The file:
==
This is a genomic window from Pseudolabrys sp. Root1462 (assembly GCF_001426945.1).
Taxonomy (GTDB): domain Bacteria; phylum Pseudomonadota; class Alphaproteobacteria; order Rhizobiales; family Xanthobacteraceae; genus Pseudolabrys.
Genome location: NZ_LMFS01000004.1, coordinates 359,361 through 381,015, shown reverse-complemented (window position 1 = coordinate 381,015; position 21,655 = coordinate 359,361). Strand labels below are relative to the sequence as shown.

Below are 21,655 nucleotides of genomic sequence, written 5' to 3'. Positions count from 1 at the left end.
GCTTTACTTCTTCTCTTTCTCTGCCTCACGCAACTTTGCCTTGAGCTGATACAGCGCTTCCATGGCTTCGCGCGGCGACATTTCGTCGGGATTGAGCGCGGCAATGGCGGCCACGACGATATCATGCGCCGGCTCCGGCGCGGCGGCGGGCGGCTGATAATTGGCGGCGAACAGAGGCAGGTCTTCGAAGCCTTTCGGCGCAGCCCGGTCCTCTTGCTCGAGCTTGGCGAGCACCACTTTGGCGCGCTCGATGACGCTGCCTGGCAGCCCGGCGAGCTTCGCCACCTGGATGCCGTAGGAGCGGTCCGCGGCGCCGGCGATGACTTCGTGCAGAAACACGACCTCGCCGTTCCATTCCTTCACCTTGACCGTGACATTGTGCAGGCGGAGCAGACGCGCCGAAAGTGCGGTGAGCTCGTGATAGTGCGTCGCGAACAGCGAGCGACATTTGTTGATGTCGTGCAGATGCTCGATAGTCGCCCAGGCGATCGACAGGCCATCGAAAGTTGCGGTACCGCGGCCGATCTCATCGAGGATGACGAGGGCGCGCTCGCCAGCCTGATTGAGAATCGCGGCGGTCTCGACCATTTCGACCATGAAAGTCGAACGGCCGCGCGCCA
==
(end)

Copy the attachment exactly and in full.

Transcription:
This is a genomic window from Pseudolabrys sp. Root1462 (assembly GCF_001426945.1).
Taxonomy (GTDB): domain Bacteria; phylum Pseudomonadota; class Alphaproteobacteria; order Rhizobiales; family Xanthobacteraceae; genus Pseudolabrys.
Genome location: NZ_LMFS01000004.1, coordinates 359,361 through 381,015, shown reverse-complemented (window position 1 = coordinate 381,015; position 21,655 = coordinate 359,361). Strand labels below are relative to the sequence as shown.

Below are 21,655 nucleotides of genomic sequence, written 5' to 3'. Positions count from 1 at the left end.
GCTTTACTTCTTCTCTTTCTCTGCCTCACGCAACTTTGCCTTGAGCTGATACAGCGCTTCCATGGCTTCGCGCGGCGACATTTCGTCGGGATTGAGCGCGGCAATGGCGGCCACGACGATATCATGCGCCGGCTCCGGCGCGGCGGCGGGCGGCTGATAATTGGCGGCGAACAGAGGCAGGTCTTCGAAGCCTTTCGGCGCAGCCCGGTCCTCTTGCTCGAGCTTGGCGAGCACCACTTTGGCGCGCTCGATGACGCTGCCTGGCAGCCCGGCGAGCTTCGCCACCTGGATGCCGTAGGAGCGGTCCGCGGCGCCGGCGATGACTTCGTGCAGAAACACGACCTCGCCGTTCCATTCCTTCACCTTGACCGTGACATTGTGCAGGCGGAGCAGACGCGCCGAAAGTGCGGTGAGCTCGTGATAGTGCGTCGCGAACAGCGAGCGACATTTGTTGATGTCGTGCAGATGCTCGATAGTCGCCCAGGCGATCGACAGGCCATCGAAAGTTGCGGTACCGCGGCCGATCTCATCGAGGATGACGAGGGCGCGCTCGCCAGCCTGATTGAGAATCGCGGCGGTCTCGACCATTTCGACCATGAAAGTCGAACGGCCGCGCGCCA